Metal Phosphates

The most important and widespread of the metal phosphates is a-zirconium phosphate (Zr(HPO4) 2 • H2O, or a-ZrP), which has an expandable layer structure. Each layer possesses a central plane of octahedral Zr atoms linked to two outer sheets of monohydrogen phosphate groups. The hydrogen form has an interlayer spacing of 0.76 nm, corresponding to a void space with diameter 0.26 nm. Although the calculated surface area of a-ZrP approaches 1000 m2 g "1, in the unexpanded H form the surface area available to N2 is only 5 m2 g_1.

Another crystalline form of zirconium phosphate y-ZrP (Zr(PO4)(H2PO4) • 2H2O), is formed by a central zirconium phosphate sheet in which the PO4 groups are linked solely to octahedral Zr atoms; this sheet is linked to dihydrogen phosphate groups to yield the y-ZrP structure. The complex interlinking results in a more rigid framework in which only c. 50% of the theoretical ion exchange capacity is normally obtained.

Swelling of zirconium phosphates The interlayer cavities in a-ZrP of 0.26 nm are accessible to only small and poorly hydrated cations. A certain degree of expansion of the interlayer distance may occur concomitantly with these exchanges. Larger or more strongly hydrated ions do not readily exchange with a-ZrP. However, since the layers are held together principally by electrostatic forces, the distance between them can be increased to allow access of larger ions according to the following mechanism.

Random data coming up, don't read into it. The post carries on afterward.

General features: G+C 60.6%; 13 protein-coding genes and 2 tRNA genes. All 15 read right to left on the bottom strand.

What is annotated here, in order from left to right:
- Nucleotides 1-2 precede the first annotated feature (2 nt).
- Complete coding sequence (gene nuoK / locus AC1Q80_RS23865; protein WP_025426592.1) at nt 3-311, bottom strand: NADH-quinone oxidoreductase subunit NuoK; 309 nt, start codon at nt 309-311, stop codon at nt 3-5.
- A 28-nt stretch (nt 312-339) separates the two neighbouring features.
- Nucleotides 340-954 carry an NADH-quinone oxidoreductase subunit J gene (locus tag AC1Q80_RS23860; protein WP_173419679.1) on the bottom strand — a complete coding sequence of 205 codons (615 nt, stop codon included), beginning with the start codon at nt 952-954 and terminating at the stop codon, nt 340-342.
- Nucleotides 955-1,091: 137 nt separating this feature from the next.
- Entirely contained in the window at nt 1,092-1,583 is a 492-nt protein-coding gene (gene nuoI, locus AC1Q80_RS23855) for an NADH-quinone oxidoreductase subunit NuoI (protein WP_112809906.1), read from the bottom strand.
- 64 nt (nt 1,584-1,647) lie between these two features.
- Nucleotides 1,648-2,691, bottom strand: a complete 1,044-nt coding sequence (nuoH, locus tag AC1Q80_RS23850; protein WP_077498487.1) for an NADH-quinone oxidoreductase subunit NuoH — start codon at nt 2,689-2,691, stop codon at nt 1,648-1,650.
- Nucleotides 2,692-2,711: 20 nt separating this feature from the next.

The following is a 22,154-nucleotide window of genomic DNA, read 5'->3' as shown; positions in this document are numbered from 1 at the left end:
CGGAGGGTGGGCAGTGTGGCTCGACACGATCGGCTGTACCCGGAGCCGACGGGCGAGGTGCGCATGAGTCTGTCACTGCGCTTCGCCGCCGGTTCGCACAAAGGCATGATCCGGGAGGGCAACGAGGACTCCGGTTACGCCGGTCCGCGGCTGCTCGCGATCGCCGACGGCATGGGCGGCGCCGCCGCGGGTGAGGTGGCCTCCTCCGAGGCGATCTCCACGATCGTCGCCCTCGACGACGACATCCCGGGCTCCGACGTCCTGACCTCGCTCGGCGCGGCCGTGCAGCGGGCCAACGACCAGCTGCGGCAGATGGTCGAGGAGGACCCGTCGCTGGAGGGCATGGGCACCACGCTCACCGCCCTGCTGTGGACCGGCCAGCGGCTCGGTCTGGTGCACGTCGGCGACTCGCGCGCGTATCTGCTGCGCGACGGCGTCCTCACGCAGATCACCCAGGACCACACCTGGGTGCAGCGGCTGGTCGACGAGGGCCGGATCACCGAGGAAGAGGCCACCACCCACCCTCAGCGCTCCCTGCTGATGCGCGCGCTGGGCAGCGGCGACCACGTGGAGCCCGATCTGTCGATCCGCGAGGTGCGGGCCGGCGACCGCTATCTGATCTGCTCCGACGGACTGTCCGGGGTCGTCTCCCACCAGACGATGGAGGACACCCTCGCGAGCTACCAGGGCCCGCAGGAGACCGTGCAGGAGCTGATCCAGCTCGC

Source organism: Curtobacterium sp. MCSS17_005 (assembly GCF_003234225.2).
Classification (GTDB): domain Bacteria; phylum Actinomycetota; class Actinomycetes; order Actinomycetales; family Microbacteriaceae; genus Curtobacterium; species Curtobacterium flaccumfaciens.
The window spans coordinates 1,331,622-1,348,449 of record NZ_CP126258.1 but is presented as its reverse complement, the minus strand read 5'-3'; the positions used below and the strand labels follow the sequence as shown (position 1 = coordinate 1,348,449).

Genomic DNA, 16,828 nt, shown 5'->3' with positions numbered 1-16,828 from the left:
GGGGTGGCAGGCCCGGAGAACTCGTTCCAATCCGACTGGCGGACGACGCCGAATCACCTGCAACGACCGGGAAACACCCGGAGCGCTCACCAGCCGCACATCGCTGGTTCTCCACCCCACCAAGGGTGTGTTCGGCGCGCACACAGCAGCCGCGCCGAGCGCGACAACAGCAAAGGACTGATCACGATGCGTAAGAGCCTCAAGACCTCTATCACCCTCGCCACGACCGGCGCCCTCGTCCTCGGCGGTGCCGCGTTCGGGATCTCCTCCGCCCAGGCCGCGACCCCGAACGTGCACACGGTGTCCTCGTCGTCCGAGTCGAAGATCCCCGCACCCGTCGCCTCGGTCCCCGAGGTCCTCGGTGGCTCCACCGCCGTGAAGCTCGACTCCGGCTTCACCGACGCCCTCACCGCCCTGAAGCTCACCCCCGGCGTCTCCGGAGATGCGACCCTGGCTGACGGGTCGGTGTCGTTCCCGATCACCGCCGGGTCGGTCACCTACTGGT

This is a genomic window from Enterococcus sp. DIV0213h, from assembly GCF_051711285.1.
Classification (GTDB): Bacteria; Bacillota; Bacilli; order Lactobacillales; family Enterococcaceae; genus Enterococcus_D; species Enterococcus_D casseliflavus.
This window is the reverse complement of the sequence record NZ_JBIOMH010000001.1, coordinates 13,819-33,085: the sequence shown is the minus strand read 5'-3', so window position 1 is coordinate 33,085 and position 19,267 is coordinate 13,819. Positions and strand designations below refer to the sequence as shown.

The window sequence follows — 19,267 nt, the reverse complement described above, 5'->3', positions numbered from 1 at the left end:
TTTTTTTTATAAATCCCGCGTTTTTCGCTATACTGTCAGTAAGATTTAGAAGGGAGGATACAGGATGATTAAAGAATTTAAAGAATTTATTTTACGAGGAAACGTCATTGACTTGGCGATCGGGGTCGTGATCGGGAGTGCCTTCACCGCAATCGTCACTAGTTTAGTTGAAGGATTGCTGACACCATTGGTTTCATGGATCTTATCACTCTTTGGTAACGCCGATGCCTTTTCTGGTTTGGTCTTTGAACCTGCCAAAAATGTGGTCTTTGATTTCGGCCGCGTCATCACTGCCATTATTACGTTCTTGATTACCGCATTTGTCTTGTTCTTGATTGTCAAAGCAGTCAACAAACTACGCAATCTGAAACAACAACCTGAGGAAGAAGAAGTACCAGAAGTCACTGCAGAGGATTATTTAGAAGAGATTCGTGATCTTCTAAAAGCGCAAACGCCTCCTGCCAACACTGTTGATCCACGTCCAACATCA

The acid form of an a-ZrP possesses H+ cations which stabilize the negative charge on the Zr(PO4)2 units. A number of these protons may be neutralized by addition of hydroxide ions via the solution phase. This causes negative charge to build up on the layers, causing electrostatic repulsion and forcing the layers apart. Once the material has swelled, access to the exchange sites by larger and more strongly hydrated cations is possible. This view may be slightly oversimplified, since migrating OH~ ions would naturally be accompanied by cations (to preserve electroneutrality in both the solid and solution phases). It is more likely that the above two-step process actually occurs as a one-step process driven by the neutralization reaction.

'Catalytic' exchanges in a-ZrP The interlayer spacing of a-ZrP may be too small to allow large cations access (a situation anomalous to ion-sieving in zeolites). For instance, the Mg2+ ion will not exchange with the protons in a-ZrP directly. However, in the presence of sodium, some magnesium exchange does occur. The process is shown conceptually below.

ZrH2<P04>2-H20 -——>■ ZrNaH<P04>2-5H20

ZrH2<P04>2-H20 -——>■ ZrNaH<P04>2-5H20

ZrMgo.72Ho.56<P04>2-4H20

The hydrated Mg2+ ion is too bulky to reach the exchange sites between the layers of the acid form, while the smaller hydrated Na+ ion is not. The partial exchange of Na+ for H+ causes a swelling of the interlayer spacing to a point which allows the hydrated Mg2 + to exchange.

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